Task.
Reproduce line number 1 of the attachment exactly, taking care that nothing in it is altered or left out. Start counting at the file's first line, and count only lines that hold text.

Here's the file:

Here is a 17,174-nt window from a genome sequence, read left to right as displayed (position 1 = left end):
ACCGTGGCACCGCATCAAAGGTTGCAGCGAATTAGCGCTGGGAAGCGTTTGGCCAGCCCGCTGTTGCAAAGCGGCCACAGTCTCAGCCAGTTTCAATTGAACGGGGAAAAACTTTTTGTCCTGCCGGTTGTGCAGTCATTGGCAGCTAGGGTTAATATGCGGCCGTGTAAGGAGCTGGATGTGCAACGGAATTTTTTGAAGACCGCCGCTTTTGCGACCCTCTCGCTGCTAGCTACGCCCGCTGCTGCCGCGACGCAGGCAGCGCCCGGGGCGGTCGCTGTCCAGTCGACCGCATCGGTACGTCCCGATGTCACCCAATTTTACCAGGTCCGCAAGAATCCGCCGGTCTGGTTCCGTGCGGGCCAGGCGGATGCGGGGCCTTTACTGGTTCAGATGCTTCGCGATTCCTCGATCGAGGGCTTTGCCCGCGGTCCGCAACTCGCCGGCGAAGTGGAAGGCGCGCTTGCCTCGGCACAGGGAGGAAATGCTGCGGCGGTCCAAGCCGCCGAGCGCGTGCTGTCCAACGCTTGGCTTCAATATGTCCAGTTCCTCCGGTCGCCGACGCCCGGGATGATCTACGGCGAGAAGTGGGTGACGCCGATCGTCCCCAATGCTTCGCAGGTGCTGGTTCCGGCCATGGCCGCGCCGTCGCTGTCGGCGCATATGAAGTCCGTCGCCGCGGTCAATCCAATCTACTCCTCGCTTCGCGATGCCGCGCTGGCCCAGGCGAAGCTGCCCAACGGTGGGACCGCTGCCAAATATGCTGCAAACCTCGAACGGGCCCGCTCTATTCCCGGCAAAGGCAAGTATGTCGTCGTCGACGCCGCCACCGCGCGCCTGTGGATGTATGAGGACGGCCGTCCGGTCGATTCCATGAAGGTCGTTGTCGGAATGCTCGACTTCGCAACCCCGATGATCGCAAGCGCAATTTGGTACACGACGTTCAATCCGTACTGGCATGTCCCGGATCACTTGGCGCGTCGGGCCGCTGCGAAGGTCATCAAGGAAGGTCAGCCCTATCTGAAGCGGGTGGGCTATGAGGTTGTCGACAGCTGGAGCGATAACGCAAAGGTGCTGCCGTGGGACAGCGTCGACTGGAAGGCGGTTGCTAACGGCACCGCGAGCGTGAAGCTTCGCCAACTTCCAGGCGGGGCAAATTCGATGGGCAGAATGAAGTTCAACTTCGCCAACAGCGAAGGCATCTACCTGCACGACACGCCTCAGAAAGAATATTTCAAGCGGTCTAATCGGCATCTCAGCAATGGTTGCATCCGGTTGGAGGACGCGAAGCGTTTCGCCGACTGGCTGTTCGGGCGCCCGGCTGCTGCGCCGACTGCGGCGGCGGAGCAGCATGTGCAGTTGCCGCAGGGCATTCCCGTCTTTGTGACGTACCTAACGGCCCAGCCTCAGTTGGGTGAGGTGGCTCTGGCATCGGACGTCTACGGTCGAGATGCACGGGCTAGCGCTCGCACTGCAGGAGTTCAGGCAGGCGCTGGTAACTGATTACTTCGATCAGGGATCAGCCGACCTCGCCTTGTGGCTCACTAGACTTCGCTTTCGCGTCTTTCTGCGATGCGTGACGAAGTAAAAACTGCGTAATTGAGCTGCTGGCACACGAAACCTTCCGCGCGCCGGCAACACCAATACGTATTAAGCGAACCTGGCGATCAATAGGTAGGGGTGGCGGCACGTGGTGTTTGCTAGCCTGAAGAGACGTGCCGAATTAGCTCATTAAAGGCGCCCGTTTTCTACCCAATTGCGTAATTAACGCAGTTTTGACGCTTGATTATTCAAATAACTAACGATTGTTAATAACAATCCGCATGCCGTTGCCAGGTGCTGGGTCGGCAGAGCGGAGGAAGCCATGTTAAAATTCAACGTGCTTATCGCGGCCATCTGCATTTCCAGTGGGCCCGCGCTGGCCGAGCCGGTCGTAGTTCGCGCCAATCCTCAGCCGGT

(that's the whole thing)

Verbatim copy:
Here is a 17,174-nt window from a genome sequence, read left to right as displayed (position 1 = left end):